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What is Humidity?

What is Humidity?
Humidity refers to a measure of the amount of moisture or water vapor in the air. For most people, they encounter the word humidity mostly in weather reports and forecasts. In simple terms, people understand humidity as that sweaty and/or somewhat “greasy” feeling during warmer times of the day. When humidity is said to be high, the body will feel warmer with a sticky sweat feeling. This is because under humid conditions, the sweat in people’s bodies will evaporate slower.

There are two main types of humidity. One is termed “Absolute Humidity”. This refers to the amount of water vapor in a particular volume of air. In basic terms, this refers to the mass of water present in a specific amount of air volume. Like when putting air inside a container, absolute humidity will be the amount of water present in the air inside the particular container. Absolute humidity is said to change depending on the amount of air pressure. If air pressure changes, the humidity value also changes.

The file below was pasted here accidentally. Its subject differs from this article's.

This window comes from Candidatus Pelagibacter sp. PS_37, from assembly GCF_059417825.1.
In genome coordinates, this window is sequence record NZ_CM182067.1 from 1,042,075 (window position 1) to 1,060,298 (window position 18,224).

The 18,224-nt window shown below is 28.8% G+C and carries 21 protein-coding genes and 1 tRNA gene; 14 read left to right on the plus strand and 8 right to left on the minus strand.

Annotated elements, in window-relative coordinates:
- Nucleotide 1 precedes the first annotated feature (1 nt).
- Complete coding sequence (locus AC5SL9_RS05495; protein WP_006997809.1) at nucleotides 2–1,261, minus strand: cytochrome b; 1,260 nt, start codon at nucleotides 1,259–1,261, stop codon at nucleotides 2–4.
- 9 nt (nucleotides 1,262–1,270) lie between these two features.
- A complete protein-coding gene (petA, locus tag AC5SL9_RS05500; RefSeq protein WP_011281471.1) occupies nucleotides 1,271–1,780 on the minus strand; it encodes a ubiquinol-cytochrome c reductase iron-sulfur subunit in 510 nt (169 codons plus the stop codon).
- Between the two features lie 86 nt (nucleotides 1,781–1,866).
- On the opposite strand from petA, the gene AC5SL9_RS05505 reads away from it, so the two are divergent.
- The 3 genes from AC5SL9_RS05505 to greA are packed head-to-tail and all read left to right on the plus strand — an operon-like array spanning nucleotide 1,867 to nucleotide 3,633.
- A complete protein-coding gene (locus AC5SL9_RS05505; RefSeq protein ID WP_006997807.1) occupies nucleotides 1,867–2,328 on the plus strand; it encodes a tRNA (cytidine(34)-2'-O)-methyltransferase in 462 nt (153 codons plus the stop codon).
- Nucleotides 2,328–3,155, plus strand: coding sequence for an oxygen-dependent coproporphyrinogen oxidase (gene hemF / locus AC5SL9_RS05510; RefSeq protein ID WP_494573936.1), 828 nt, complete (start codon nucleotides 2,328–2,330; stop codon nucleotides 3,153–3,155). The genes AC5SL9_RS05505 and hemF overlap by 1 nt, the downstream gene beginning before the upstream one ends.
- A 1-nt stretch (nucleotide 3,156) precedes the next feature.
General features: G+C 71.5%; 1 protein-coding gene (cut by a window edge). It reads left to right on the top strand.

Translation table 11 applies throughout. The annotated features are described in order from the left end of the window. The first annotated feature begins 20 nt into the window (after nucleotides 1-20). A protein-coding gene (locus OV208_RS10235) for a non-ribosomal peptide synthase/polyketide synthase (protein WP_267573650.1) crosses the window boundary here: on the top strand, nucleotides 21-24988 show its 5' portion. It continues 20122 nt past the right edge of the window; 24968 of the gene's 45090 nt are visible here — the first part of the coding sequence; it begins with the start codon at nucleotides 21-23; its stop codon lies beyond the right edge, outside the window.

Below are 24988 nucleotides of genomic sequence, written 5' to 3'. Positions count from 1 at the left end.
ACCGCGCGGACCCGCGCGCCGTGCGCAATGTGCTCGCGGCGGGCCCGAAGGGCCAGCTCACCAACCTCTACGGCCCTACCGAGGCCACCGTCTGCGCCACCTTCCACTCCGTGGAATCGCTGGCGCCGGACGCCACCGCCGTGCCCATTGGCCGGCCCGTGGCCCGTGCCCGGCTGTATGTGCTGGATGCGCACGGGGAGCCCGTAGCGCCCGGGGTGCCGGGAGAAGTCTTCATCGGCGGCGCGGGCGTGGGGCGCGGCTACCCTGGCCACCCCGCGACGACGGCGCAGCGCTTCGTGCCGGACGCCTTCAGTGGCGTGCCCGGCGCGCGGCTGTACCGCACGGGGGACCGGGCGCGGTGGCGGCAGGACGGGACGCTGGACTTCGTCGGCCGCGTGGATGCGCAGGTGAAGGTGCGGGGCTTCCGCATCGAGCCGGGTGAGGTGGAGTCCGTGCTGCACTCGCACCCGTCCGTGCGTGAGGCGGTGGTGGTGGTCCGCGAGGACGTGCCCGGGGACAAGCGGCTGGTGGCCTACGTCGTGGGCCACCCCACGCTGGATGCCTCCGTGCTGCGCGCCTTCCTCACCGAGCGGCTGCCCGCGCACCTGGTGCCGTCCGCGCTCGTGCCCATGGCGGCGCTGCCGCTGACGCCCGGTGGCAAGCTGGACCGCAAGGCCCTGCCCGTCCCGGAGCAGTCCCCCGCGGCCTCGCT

The second type of humidity is called “Relative Humidity”. This type is basically what people refer to when involved in “humid conditions”. This is also the type that most weather reports refer to when describing the amount of moisture or water in the air at a particular time. In scientific terms, relative humidity calculates the specific water content in the air at specific temperatures and this is compared to the most water vapor air can hold before it condenses at the given specific temperature. The value for relative humidity is usually presented in percentages. These values serve as indicators for possible fog, dew, or rain. When the percentage value of relative humidity increases, so is that warm sweaty feeling. Though sweating is done by the body to cool it off, the sweat will evaporate much slower in humid conditions.

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Posted by Erwin Z on Apr 17th, 2011 and filed under Science. You can follow any responses to this entry through the RSS 2.0. You can leave a response via following comment form or trackback to this entry from your site